Have Boko Haram over-reached themselves?

Women attend a demonstration in Nigeria's capital, Abuja, calling on the government to rescue kidnapped schoolgirls of Chibok secondary school - Tuesday 29 April 2014

From the world's largest bloc of Islamic countries came unequivocal condemnation on Thursday.

Reacting to last month's mass abduction of Nigerian schoolgirls by Islamist gunmen from Boko Haram, top Muslim scholars from the Organisation of Islamic Cooperation (OIC) said this "crime and other crimes committed by the likes of these extremist organisations contradicts all humanitarian principles and moral values and violates the provisions of the Koran and Sunna''- or teachings of the Prophet Muhammad.

No surprises there, as this senseless kidnapping of children has been roundly condemned by almost the entire world. But how has it gone down with al-Qaeda, to which Boko Haram professes nominal allegiance?

More than three weeks have elapsed since news of the abduction first emerged and the reaction from al-Qaeda's core leadership has been interesting - total silence.

There has not even been a public reaction from its nearest branch, in the Sahara, al-Qaeda in the Islamic Maghreb (AQIM).

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The Nigerian group's latest actions have attracted such unanimous international condemnation that few will want to be publicly associated with them for quite some time”

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It might sound ironic that a movement which extolled the murder of nearly 3,000 people in the 9/11 attacks of 2001 should draw the line at this latest atrocity, committed in the name of the jihadist cause.

But the truth is that Boko Haram's actions have become an embarrassment to people who might otherwise have supported their fight against the Nigerian authorities.

Al-Qaeda's leaders have learned from their mistakes over time. In Iraq in 2006 they saw how jihadist leader Abu Musab al-Zarqawi's constant beheadings were alienating the local population and told him to stop.

They also told al-Qaeda's Iraq branch to stop blowing up Shia mosques, as this too was adding to their unpopularity.

In Syria this year al-Qaeda formally disowned the jihadist group ISIS (Islamic State in Iraq and the Levant) - again because of its excessive brutality.

Bad publicity

In Yemen this year al-Qaeda in the Arabian Peninsula (AQAP) was quick to distance itself from the embarrassing sight - caught on CCTV and posted online by the government - of one of its fighters casually tossing a grenade into a group of terrified medics at a hospital it was raiding.

It did not deny that it carried out the raid but said the man who threw the grenade was exceeding his orders and had been duly punished.

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Boko Haram at a glance
A screen grab taken from a video released on You Tube in April 2012, apparently showing Boko Haram leader Abubakar Shekau (centre) sitting flanked by militants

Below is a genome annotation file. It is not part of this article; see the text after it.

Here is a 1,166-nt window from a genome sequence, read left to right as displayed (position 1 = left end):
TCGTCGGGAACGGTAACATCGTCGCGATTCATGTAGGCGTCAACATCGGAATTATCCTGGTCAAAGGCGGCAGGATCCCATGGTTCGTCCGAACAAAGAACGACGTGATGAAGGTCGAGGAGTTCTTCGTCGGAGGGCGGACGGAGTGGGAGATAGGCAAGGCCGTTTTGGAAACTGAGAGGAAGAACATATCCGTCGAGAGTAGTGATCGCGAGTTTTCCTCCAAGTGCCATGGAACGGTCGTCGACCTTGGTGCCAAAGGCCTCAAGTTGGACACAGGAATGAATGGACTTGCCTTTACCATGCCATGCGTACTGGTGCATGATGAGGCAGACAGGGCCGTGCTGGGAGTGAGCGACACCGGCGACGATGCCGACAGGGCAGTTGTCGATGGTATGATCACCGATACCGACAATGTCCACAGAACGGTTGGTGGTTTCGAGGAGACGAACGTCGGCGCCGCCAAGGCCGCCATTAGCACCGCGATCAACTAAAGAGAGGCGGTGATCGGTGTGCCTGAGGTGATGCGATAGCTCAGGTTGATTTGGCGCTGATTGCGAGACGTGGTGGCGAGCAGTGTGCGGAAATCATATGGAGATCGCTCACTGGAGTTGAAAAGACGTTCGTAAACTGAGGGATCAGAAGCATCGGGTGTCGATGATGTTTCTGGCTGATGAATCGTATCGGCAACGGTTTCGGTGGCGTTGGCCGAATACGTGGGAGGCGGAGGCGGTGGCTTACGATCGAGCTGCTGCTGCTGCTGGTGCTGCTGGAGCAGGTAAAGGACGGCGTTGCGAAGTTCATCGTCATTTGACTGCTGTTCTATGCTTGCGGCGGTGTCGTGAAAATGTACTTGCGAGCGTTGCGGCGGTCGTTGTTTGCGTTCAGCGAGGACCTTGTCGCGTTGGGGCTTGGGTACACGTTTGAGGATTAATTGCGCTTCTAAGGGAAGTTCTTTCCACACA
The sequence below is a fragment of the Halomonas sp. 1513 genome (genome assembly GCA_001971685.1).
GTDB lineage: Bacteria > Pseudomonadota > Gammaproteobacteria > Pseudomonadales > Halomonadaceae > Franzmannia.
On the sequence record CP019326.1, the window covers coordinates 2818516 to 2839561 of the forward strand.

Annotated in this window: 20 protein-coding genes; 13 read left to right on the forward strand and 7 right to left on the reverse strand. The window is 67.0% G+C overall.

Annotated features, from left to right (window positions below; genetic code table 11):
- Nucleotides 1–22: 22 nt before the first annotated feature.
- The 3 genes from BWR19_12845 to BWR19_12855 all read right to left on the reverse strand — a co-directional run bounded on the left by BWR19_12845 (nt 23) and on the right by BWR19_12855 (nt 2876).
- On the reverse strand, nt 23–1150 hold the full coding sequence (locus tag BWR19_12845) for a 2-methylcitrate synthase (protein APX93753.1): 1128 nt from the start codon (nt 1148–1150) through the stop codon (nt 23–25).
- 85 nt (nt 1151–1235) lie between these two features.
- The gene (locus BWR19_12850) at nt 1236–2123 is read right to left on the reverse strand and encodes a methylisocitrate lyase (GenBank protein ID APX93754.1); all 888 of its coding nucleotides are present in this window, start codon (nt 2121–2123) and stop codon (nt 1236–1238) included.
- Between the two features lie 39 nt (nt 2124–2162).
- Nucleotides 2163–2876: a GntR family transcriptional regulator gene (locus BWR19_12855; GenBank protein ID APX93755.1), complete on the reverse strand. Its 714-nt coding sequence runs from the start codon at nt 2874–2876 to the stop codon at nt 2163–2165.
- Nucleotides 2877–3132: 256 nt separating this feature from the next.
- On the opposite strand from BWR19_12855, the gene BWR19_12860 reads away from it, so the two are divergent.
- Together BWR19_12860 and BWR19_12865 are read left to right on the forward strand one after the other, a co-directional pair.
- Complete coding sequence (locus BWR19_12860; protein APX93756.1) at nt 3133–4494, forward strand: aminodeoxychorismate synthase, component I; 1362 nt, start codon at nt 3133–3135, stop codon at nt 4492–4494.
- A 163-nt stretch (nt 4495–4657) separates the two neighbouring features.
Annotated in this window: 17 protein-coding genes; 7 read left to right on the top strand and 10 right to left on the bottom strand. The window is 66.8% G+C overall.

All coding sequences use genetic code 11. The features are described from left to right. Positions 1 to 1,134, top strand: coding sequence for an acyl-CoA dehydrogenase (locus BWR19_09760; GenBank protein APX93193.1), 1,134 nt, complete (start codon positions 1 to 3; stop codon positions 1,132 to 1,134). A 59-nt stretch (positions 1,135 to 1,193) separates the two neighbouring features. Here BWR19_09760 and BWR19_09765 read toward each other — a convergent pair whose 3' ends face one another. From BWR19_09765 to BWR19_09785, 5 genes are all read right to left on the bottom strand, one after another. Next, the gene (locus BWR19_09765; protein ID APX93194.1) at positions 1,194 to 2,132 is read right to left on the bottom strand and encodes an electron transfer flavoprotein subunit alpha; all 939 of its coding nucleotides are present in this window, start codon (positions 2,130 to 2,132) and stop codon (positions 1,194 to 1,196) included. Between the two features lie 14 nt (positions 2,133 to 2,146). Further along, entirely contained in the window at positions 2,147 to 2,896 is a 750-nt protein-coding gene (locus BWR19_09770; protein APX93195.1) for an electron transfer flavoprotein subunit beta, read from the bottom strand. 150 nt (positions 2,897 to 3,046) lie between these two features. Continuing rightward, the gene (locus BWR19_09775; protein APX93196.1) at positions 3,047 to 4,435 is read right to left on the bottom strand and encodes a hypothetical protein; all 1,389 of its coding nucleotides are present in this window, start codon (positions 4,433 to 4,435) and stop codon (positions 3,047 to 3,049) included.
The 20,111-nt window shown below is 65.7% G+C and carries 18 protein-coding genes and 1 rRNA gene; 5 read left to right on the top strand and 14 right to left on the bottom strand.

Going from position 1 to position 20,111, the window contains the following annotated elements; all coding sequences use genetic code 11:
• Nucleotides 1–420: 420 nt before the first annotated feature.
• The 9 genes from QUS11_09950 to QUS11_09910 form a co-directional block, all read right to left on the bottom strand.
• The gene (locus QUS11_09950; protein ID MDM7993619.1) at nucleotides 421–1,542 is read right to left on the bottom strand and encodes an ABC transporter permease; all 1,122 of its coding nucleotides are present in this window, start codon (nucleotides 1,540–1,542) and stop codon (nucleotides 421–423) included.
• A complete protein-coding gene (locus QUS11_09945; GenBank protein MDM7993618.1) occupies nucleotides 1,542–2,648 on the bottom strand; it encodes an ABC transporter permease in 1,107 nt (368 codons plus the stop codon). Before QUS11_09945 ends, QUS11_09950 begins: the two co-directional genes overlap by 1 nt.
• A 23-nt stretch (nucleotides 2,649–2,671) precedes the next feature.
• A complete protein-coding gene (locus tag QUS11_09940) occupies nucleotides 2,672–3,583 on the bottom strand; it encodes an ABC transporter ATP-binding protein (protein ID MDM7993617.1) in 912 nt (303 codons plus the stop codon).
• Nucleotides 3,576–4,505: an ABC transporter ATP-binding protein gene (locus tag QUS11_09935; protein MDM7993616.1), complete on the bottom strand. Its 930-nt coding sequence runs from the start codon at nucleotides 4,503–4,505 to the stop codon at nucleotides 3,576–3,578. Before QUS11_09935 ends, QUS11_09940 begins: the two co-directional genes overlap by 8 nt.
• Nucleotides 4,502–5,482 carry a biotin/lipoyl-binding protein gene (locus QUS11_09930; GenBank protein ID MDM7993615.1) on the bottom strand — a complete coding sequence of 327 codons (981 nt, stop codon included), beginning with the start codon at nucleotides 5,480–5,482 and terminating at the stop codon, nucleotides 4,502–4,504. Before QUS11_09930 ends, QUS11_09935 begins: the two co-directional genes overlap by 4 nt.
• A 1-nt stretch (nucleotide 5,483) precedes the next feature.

• Founded in 2002
  • Initially focused on opposing Western education - Boko Haram means "Western education is forbidden" in the Hausa language
  • Launched military operations in 2009 to create Islamic state
  • Thousands killed, mostly in north-eastern Nigeria - also attacked police and UN headquarters in capital, Abuja
  • Some three million people affected
  • Declared terrorist group by US in 2013

Who are Boko Haram?

Profile: Boko Haram leader Abubakar Shekau

Why Nigeria has not defeated Boko Haram

'My family is crying and grieving'

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In other words, al-Qaeda's wiser heads are not insensitive to bad publicity when they can see it is costing them sympathy amongst potential supporters.

What little reaction there has been on jihadi internet forums to the Nigerian schoolchildren story has been a mixture of bafflement and irritation. Why doesn't al-Qaeda intervene to order Boko Haram to release them? says one. It is a plot to discredit Islam, suggests another.

It is clear then, that unless - and this is extremely unlikely - this is a macabre plan ordered by al-Qaeda's leaders that has backfired spectacularly, Boko Haram are acting independently and following their own local agenda.

But Gill Lusk of the Africa Confidential newsletter argues that it has not necessarily been a disaster for the group.

Although kidnapping innocent schoolgirls might look counter-productive, the aim of al-Qaeda linked movements is not primarily to be popular, she says, "but to further their politico-religious aims through terrorism, as we saw when Boko Haram attacked the United Nations headquarters in the Nigerian capital, Abuja," in 2011.

"The school attack has given the jihadist militia worldwide publicity and from its point of view, that is a huge success," Ms Lusk told the BBC.

All this prompts the question of what links, if any, there are between Boko Haram in Nigeria and its al-Qaeda allies.

There are connections, but they appear to be haphazard and opportunistic, rather than a formal agreed plan to co-operate.

The "underpants bomber" Omar Farouk Abdulmutallab came from a respected Nigerian family but was recruited by al-Qaeda in Yemen to carry an explosive device in his underwear which he tried, unsuccessfully, to detonate in 2009 as his airliner came in to land at Detroit.

Nigerian fighters from Boko Haram have reportedly turned up in Somalia at training camps run by the militant group al-Shabab.

And after Boko Haram bombed the UN regional headquarters in Abuja in 2011, experts said the methodology and explosive used revealed the hand of AQIM.

But whatever links there have been in the past between Boko Haram and al-Qaeda's various franchises, the Nigerian group's latest actions have attracted such unanimous international condemnation that few will want to be publicly associated with them for quite some time.

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